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How to Make Marriage Work Part One

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How to Make Marriage Work Part One

On March 30, 2012, Posted by , In All Posts,Save Marriage, With No Comments

How to Save Your Marriage Part 1

One thing we all know is that marriage is not easy – and saving a marriage is even MORE difficult.

Life happens.

Problems arise.

People change.

And before you know it, doubt creeps in and you wonder if you and your spouse have a future together.

May I ask you something?  Has your love begun to wane — is it less than it once was (please be honest)? Does it seem you and your spouse are heading in different directions?

This next one is really important: How committed are you to doing whatever it takes to restore your marriage? And are you open to receiving relationship advice about how to make things better?  If so, then I honor you for taking time to read this article because in this five-part series on how to save your marriage, you will discover how to start turning things around.

A common challenge  couples face is that one of them wants to work on their marriage but the other doesn’t. So this five part series focuses on what you can start doing by yourself to improve your relationship.

I want to share a case study of a marriage that was falling apart. Let’s call the couple Jim and Sally.

Sally saw a counselor. Tears streamed down her cheeks as she said, “I’m married to my dream husband but I’m so unhappy and miserable.”  She swabbed her eyes with a tissue. “It doesn’t seem we love each other like we used to. All we do is fight. And every day it seems we’re growing more and more distant.” Her heart ached. “I love Jim — I really do — and I want more than anything for this marriage to work. But I’m so angry. And I know my anger is driving him him further away from…me.”

“What is it that makes you so angry?’’ the marriage counselor asked.

Sally sniffed and wiped her nose. “I don’t really know. He doesn’t seem to want to spend time with me anymore. He works so much. And even when he’s home he’s withdrawn. He’s either on the computer, watching TV or in the garage tinkering with something.  And everything gets worse when I bring it up — makes him even more distant. So we don’t really talk about anything anymore.”

Sally and Jim are not alone. Thousands of married couples are trapped in marital misery, wondering what happened to the love and intimacy they once shared. Many are unaware that lurking deep beneath the surface are two devastating fears that are the likely culprits for driving them apart.

Rejection is the first major fear. It destabilizes relationships because it causes resentment, emotional withdrawal, physical absence, and/or a judgmental, critical attitude.

Loss of identity is the second major fear.  This happens when a spouse feels pressured (real or perceived) by their partner’s expectation to abandon their pursuits and dreams. People experiencing this often talk about how they feel suffocated or swallowed up by the demands of their spouse.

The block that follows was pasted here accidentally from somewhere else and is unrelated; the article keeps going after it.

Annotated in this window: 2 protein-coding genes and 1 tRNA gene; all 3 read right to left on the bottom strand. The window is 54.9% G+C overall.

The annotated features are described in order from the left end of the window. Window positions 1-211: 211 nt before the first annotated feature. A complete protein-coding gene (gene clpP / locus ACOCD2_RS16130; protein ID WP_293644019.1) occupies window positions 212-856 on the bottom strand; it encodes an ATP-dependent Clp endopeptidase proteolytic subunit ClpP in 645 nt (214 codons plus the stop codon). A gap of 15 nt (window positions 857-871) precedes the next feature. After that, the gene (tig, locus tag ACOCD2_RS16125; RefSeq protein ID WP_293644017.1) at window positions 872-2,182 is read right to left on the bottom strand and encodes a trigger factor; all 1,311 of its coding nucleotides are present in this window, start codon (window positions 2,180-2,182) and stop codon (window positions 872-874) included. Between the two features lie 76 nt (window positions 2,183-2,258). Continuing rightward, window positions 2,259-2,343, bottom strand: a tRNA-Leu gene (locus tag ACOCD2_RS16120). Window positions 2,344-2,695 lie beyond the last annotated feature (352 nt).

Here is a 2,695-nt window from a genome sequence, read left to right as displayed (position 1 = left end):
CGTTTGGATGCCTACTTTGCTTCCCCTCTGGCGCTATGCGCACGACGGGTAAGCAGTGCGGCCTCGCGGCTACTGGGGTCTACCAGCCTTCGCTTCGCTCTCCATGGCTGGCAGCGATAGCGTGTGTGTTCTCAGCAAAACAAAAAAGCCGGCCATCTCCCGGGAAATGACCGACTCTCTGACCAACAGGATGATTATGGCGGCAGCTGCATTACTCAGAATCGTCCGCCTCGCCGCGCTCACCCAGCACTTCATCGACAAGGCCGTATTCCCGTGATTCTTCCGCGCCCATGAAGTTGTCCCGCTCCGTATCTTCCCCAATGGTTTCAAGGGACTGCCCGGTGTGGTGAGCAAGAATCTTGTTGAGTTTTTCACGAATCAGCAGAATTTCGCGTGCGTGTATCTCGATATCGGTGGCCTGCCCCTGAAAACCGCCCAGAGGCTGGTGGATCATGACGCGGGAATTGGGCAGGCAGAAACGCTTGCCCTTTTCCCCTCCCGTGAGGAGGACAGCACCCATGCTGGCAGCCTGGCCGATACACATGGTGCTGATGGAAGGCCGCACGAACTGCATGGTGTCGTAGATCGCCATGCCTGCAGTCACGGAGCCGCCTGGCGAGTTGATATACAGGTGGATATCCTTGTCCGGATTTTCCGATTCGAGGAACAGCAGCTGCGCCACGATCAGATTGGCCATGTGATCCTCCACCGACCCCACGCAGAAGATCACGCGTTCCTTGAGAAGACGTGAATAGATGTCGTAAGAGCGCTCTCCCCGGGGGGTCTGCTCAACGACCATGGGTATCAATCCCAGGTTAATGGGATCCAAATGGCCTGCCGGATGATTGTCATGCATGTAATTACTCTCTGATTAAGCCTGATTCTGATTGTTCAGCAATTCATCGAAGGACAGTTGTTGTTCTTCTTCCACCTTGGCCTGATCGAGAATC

As long as these underlying fears remain unresolved, the couple will react defensively to each other.

Sally’s anger was triggered by a sense of rejection, which made Jim withdraw physically and emotionally because he was afraid of being swallowed up by what he perceived to be Sally’s suffocating demands.

Though reactions differ from couple to couple, the outcome is always a vicious cycle. Defensive behavior in reaction to the fear of rejection or loss of identity, creates downward pressure on the relationship, and the result is a growing distance within the relationship. Both parties feel hurt, and blame each other for their pain. Everyone is left feeling discouraged, trapped, and detached.

Many people flirt with the idea of cheating on their spouse at this point – of looking for a way to meet their needs with someone else. But the “problem” really lies within and is therefore naturally brought into any new relationship that is started.

In the end, cheating only makes the spouse feel worse – much worse – and the real cause of the conflict remains.

Sally later saw that Jim was not the problem — there were other reasons deep within that triggered her fear of rejection — and attacking him only made things worse.

This five-part series contains a powerful process to improve your relationship because you will discover how to create and maintain a place of inner safety and strength as you seek to save your marriage by dealing first with yourself.

So, are you ready for your relationship to be healed? For it to be turned around? Then I invite you to begin applying the marriage advice you will learn in this series because you have waited long enough to enjoy the kind of love with your spouse that satisfies you both completely.

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